"There is no comparison between fear and greed," Warren Buffett is telling me over the phone from Omaha. "Fear is instant, pervasive and intense. Greed is slower. Fear hits," he exclaims. It's Tuesday August 9th, a little less than an hour after the Federal Reserve announced it would hold interest rates at close to zero for two more years and the stock market has gone into yet another major spasm—up at that moment between two hugely down days.
For us mere mortals, this summer's stock market meltdown has a grinding, Groundhog Day feel to it, as in: 'Oh no, not again…" But for Buffett it's invigorating. Today he's his usual chipper self, saying he's "never been better." And why not? As Buffett reminds me, "The lower things go, the more I buy. We are in the business of buying," [both securities and, if he can find them, big companies.] (And no, he won't tell me what he's picking up on the cheap.) Buffett always makes his job sound so easy, but of course it isn't. All you need is a multi-billion dollar war chest, nerves of titanium, and a brilliant, analytical mind. Not a very big group there.
I'm calling Buffett to ask him about his company's businesses, because as a diversified conglomerate or holding company, Berkshire Hathaway (BRKA) is a fairly reflective proxy of the overall economy. But first I had to ask him about S&P lowering the outlook for Berkshire Hathaway debt (which is rated AA+) from stable to negative in the wake of the credit down grade of U.S. Treasuries.
How safe are your munis?
So what about it Mr. B? "They said some time ago that if they changed the ratings on governments they would lower the outlook on certain insurance companies because they own a lot of governments. [Buffett reportedly said that Berkshire holds more than $40 billion of its cash in short term Treasuries.] So as a derivative move I understand it, but I don't agree with it because I don't agree with the Treasury downgrade. U.S. Treasuries are still triple-A in that there is no question that we will repay the interest and the principal. Every contract will be repaid. So our bonds are triple-A. Our currency, the dollar, is not triple-A. Our bonds are."
So what about the health of his businesses? "Up until right now, all of our businesses have been coming back---even Europe isn't doing that badly---except for businesses relating to home construction which is on its rear end. [Importantly Buffett did say that if events continue like the last few weeks it will change things.] Business has been coming back steadily, even more than the mood of the public." Of course, some of this talk may be Buffett trying to jawbone that public mood, but remember Buffett is a voracious consumer of his businesses' numbers and wouldn't be one to misrepresent them.
Two examples: A Berkshire subsidiary based in Israel, Iscar, which makes cutting tools for machines, is showing growth, "quarter after quarter," Buffett says, adding that this isn't because of market share gains. "It means that the machines are operating more." Buffett has another company, TTI, which sells tiny electronic parts. "It's like selling jelly beans, but we sell billions of dollars of them and it is up." And there's more too: "NetJets' miles flown by customers are up. Rolex watches -- we are the largest seller of Rolexes in the U.S. -- are up 27% this year," he says.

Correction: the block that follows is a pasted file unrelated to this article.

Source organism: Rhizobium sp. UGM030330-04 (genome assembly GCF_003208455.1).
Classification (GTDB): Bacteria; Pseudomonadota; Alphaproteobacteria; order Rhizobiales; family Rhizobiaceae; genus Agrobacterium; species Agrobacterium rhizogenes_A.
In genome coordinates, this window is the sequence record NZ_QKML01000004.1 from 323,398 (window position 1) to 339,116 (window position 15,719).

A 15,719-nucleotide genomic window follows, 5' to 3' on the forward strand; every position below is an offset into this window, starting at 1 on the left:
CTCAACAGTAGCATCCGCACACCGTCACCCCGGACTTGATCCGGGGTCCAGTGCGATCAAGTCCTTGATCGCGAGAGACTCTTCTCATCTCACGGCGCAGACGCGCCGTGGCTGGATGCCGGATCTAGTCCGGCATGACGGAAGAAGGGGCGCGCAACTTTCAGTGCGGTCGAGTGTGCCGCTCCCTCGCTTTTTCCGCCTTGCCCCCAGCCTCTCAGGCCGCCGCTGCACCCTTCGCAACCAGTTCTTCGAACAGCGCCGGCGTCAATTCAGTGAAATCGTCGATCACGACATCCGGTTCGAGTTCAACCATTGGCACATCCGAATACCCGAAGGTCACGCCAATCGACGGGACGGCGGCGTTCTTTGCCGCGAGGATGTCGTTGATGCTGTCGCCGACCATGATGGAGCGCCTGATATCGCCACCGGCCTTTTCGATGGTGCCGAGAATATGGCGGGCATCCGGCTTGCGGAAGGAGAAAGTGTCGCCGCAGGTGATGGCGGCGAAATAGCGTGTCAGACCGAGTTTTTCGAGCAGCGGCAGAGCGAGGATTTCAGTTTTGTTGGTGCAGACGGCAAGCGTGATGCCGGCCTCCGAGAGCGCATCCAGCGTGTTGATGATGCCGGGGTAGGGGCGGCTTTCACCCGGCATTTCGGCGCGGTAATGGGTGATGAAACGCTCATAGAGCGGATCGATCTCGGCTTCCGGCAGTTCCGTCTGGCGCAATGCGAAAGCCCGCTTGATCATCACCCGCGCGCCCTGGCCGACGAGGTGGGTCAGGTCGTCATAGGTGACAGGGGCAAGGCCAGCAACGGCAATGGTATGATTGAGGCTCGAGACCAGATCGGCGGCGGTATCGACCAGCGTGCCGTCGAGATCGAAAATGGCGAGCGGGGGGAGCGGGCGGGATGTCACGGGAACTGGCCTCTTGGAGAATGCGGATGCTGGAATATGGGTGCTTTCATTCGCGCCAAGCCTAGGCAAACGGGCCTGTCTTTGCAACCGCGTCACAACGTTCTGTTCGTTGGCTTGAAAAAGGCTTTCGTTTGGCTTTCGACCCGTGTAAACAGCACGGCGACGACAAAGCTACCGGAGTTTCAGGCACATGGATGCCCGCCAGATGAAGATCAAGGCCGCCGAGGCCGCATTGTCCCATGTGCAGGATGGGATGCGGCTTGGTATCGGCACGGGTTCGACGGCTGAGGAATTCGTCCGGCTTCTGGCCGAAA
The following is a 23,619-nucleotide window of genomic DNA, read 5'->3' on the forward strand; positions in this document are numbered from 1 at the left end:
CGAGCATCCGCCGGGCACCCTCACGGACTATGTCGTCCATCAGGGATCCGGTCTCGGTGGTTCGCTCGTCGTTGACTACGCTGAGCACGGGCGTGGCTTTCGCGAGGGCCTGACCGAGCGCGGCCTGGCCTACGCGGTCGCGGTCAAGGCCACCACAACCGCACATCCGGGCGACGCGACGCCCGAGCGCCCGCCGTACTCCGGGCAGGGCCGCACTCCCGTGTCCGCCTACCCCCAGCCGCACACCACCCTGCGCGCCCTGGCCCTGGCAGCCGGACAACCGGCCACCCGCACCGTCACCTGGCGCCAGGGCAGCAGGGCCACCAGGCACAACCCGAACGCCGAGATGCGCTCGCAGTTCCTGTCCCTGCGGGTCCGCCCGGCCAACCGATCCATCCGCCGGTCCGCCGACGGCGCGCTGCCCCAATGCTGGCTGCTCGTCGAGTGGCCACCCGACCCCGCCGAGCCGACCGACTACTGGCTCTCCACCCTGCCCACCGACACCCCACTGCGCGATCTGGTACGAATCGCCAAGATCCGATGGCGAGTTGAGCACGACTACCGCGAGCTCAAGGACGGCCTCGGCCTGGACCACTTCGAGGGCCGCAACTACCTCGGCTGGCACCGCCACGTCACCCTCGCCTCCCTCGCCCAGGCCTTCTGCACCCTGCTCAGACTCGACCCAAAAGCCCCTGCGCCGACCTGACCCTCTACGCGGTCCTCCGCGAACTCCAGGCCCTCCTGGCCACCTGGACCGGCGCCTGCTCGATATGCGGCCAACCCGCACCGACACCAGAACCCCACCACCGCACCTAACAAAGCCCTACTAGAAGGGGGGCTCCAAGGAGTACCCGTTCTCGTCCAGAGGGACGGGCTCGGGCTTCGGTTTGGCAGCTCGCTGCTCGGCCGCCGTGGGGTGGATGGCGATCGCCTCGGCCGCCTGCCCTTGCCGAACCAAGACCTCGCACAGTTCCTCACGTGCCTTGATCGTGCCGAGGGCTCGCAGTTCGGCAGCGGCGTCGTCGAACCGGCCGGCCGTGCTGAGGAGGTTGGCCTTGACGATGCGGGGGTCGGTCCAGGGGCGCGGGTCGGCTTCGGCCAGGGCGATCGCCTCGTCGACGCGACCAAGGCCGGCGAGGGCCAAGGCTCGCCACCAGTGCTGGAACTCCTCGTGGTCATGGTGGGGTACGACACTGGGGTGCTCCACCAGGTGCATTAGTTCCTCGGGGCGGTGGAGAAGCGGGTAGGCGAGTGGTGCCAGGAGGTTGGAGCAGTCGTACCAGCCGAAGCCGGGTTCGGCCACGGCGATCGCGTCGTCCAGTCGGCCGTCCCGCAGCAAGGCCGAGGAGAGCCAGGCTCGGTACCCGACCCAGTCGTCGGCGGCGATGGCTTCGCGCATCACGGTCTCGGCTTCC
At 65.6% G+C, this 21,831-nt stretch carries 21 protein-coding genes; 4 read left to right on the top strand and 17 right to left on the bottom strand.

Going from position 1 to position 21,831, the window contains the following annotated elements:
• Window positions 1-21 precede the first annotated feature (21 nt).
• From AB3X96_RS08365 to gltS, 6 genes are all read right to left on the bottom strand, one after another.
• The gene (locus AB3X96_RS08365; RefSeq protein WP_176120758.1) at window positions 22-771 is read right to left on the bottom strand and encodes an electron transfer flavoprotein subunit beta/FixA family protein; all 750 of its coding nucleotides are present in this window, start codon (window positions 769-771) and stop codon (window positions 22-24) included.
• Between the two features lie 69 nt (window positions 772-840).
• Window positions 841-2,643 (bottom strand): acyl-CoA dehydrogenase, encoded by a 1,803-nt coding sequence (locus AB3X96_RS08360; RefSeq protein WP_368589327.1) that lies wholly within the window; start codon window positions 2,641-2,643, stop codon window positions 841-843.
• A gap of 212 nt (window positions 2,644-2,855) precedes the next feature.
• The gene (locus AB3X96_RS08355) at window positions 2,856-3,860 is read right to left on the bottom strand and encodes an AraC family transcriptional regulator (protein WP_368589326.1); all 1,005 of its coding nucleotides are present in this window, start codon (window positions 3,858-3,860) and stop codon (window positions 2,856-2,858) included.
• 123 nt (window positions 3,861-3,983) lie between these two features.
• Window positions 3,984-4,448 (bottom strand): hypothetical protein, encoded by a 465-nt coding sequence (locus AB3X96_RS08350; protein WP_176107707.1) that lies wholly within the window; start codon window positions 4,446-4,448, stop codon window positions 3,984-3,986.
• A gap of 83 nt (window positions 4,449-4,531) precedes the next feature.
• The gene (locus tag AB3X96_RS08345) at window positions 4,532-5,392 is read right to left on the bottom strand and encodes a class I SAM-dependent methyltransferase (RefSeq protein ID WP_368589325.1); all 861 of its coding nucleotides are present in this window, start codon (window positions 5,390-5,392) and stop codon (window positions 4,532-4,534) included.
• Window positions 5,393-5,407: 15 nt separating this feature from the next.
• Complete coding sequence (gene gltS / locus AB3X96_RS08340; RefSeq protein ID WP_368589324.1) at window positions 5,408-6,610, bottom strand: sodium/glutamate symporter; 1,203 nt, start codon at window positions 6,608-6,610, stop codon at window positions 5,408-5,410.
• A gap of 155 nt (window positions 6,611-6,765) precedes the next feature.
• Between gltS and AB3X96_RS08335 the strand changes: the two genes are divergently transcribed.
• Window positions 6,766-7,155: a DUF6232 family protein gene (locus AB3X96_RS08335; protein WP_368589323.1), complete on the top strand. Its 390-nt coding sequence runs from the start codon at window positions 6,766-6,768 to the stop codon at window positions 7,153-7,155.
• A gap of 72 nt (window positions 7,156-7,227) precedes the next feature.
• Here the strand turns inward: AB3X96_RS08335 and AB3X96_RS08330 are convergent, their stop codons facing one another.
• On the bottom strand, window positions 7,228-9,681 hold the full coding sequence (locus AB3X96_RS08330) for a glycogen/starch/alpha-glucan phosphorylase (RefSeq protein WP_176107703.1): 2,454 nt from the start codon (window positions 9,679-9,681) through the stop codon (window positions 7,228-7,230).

Ah, but is Berkshire hiring anyone? We hear so much about businesses being in good shape because they are so productive. Here things are mixed. Every business looks for productivity gains every year, Buffett notes. Shaw, Berkshire's carpet manufacturer, let 400 people go over the last month or so, and is down some 6,000 employees overall, Buffett says. Shaw's business, of course, is closely tied to the beleaguered homebuilding business. "But when that business comes back, we will add thousands of employees some day." On the flip side, Berkshire's giant railroad, Burlington Northern is adding some 3,500 jobs this year as business has picked up. And insurance company GEICO has added 700 jobs, "but we're gaining [market] share there," he says.
So the insurance business is good, I ask Buffett? Not exactly.
"Auto has been good, but catastrophes have been bad. International hit us in the first quarter, and domestic in the second." By that Buffett means the tragedy in Japan and earthquakes in New Zealand, in particular the second Christchurch quake which cased as much damage relative to New Zealand's GDP as ten Hurricane Katrina's. "We set up a reserve of $40 million for death related losses in the first quarter, $5 million for New Zealand and $35 million for Japan. Natural catastrophes that produce life insurance losses of this order are very unusual," Buffett says. The domestic debacles were the worst tornado season in history, which included the storms in Alabama and Joplin, Missouri. And Buffett says the elements continue to be most unkind: A freak hailstorm on Long Island, NY on August 1st, led to 15,000 claims worth $60 million, just in auto claims.
And so what does Buffett think about the Fed's move to hold rates low that has the market all in a tizzy that Tuesday? "I don't really think about things like that," he reminds me. I ask him if he sees anything in his data stream that is giving him cause to worry about another downturn. "Not yet, but it would take a little while to show up."
In the meantime, Buffett is looking to buy stocks -- oh, and apparently to sell Berkshire bonds too. Berkshire is reportedly taking advantage of record low rates and issuing bonds to raise dirt-cheap capital. For Buffett right now at least, this is not a time for fear. This is a time for action.